Singing Tesla coil


Singing Tesla coil
Video of the Museum of Science (Boston)'s coil

The singing Tesla coil is a form of plasma speaker. It is a variation of a solid state Tesla coil that has been modified to produce musical tones by modulating its spark output. The resulting pitch is a low fidelity square wave like sound reminiscent of an analog synthesizer.

ArcAttack's singing Tesla coil at SXSW, March 14, 2007

The term, "singing Tesla coil" was coined by David Nunez, the coordinator of the Austin, Texas chapter of Dorkbot, while describing a musical Tesla coil presentation by Joe DiPrima and Oliver Greaves during DorkBot's 2007 SXSW event. The term was then made popular by a CNET article describing the event.[1]

Though they had been been doing public performances with the technology since March 2006.[2] Shortly after that, DiPrima named their performance group "ArcAttack" and became the first musical group to ever use this technology in live performance.[3]

While early versions of musical Tesla coils generally used Zero crossing threshold detector as a method of producing music through their spark output, Scott Coppersmith was the first person to design a complete MIDI based Tesla coil system.[4]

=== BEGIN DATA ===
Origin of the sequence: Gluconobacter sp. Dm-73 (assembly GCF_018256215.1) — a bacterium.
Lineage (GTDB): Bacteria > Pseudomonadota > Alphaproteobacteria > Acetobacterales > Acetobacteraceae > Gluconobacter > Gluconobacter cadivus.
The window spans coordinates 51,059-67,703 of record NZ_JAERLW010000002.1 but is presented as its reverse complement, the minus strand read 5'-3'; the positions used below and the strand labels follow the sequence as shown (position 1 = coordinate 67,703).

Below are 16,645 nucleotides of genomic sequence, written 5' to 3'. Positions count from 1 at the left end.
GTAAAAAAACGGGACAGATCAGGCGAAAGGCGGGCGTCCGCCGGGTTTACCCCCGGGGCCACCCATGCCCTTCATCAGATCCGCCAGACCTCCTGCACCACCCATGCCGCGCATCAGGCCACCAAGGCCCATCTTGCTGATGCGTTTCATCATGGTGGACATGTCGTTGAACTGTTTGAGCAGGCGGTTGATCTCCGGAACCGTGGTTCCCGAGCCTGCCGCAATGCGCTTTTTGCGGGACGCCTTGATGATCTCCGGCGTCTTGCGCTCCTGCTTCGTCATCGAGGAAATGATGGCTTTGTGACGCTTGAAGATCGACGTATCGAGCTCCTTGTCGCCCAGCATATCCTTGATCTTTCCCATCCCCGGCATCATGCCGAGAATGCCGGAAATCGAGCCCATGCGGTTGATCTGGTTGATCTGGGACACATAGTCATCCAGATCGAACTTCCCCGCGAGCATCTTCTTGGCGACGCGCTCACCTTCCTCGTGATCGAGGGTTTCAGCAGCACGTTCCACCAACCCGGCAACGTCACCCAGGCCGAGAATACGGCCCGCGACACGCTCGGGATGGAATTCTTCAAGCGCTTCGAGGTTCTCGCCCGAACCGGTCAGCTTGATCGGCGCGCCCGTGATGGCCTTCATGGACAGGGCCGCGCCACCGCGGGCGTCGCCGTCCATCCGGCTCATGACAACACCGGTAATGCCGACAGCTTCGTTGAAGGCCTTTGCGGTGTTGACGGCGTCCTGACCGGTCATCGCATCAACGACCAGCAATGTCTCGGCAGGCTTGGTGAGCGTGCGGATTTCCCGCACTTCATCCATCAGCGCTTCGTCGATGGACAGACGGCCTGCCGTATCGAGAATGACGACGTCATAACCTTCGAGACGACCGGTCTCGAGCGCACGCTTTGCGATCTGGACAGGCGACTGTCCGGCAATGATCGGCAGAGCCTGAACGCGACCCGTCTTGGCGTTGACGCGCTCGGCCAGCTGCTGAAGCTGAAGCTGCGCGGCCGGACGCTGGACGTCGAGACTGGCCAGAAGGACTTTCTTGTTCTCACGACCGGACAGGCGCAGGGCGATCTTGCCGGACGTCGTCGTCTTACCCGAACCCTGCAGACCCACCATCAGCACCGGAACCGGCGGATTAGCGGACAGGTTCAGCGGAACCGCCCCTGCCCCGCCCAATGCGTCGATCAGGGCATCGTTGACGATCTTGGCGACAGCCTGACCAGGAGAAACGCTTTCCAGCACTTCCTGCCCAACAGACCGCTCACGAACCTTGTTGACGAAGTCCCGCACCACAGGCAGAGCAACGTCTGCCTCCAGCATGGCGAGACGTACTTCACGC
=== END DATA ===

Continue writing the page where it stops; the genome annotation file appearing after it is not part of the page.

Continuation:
Now, MIDI is the most common method of music production. It works by means of a microcontroller that is programmed to interpret MIDI data, and output a corresponding Pulse-width modulation (PWM) signal. This PWM signal is coupled to the Tesla coil through a fiber optic cable, and controls when the Tesla coil turns on and off.

Steve Ward demonstrated a singing Tesla coil at the DucKon 16, science fiction convention on June 9, 2007, at which time it was suggested to him to nickname the device, the "Zeusaphone". It is a play on the name of the Sousaphone, giving homage instead to Zeus, Greek god of lightning.

Singing Tesla coils were featured in Walt Disney's movie The Sorcerer's Apprentice.

A singing Tesla coil was used in Björk's 2011 performance piece Biophilia, during a song called "Thunderbolt".

Notes

External links


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